Wednesday, April 11, 2012

To Know Someone

I have been thinking lately about how well we might know others, and also let others know us.  Just as a disclaimer, I want to make clear that I am not a psychologist, I didn’t go to college or grad school, and there are no letters at all behind my name.  But I read a lot about this kind of thing because it interests me deeply, and I believe I have learned a lot about it.

A guy I used to work with once said that everyone has 3 faces – the one they show to acquaintances and the bigger world, the second they show only to their closest loved ones, and the third (real one) known only to themselves.  Al-Anon lore says we should avoid comparing our “insides” to other peoples “outsides”.  And we do that, don’t we…compare our unseen innards to the visible, outer shells of those around us?  Does it make any sense?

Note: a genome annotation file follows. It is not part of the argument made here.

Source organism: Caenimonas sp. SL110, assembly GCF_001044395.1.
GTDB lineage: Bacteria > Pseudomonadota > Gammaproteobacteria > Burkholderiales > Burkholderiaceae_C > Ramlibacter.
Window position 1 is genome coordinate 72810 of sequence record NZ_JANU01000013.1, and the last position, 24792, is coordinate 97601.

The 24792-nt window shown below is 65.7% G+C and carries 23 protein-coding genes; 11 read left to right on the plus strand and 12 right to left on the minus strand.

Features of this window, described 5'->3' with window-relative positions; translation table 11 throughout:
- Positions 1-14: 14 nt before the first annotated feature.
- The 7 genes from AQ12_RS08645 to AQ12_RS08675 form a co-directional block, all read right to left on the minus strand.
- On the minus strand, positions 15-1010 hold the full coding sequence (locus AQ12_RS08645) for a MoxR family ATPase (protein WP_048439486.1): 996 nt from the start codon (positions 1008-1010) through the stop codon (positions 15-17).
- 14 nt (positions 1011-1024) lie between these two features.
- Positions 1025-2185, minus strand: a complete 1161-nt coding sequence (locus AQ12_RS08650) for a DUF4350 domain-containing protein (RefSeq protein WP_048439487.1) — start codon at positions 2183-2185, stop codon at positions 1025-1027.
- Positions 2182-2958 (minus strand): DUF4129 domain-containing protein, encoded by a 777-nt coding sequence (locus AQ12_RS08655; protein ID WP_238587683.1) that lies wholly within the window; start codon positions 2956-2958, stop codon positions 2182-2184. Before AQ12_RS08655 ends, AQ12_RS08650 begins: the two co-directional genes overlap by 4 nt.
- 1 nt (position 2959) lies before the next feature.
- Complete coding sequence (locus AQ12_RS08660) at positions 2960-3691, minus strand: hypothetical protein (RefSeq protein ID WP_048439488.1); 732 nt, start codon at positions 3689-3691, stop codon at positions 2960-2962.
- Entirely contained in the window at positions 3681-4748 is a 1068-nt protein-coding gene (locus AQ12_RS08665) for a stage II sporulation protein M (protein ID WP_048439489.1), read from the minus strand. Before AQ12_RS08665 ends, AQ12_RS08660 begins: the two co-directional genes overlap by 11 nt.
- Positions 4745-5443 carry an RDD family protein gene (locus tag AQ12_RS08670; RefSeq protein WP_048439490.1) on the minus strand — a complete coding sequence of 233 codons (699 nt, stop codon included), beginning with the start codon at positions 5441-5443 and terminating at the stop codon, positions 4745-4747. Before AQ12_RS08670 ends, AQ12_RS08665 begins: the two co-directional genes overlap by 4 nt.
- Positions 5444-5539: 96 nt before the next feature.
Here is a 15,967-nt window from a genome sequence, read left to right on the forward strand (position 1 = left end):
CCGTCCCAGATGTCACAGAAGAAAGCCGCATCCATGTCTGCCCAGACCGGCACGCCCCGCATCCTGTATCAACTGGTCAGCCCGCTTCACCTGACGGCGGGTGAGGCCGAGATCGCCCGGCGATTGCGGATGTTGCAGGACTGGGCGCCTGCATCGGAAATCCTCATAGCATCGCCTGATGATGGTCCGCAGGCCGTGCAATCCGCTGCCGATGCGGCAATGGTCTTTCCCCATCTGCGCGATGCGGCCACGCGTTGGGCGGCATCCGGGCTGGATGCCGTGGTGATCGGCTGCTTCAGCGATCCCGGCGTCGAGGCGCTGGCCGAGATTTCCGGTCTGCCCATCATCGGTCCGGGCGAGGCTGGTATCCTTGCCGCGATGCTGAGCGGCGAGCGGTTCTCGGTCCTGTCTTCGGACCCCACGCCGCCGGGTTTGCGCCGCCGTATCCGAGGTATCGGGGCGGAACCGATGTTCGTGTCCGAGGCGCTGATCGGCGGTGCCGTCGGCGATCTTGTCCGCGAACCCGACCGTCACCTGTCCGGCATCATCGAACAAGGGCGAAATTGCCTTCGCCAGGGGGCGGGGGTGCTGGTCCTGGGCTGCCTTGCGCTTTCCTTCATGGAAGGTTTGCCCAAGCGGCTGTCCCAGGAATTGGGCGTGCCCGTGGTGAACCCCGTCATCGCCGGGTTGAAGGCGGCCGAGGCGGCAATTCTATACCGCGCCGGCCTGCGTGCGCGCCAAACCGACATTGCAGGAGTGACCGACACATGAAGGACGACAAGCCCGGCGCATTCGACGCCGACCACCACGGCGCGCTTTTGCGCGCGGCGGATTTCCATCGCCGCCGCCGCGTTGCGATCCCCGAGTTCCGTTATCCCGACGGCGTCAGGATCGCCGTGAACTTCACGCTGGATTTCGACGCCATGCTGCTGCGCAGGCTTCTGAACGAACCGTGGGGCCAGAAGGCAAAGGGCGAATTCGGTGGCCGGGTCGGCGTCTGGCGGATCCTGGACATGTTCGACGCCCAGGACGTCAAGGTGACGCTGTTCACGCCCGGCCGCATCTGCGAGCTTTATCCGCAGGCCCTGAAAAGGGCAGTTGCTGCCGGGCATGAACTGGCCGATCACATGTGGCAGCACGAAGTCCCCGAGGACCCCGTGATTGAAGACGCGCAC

No one can really know another person completely, because all of us live inside our own heads to a large extent.  I’ve thought a lot about this and I believe it may be pretty close to the truth. We can really only guess at what someone else’s motivations might be and many times, I suspect that what we guess at and think we are responding to is not at all accurate.  Part of this is because everyone operates from behind (the shield/mask of) their own ego, which listens to what is said and then (mis)interprets it (I have found the writings of author Eckhart Tolle on the ego to be spot-on and literally life changing).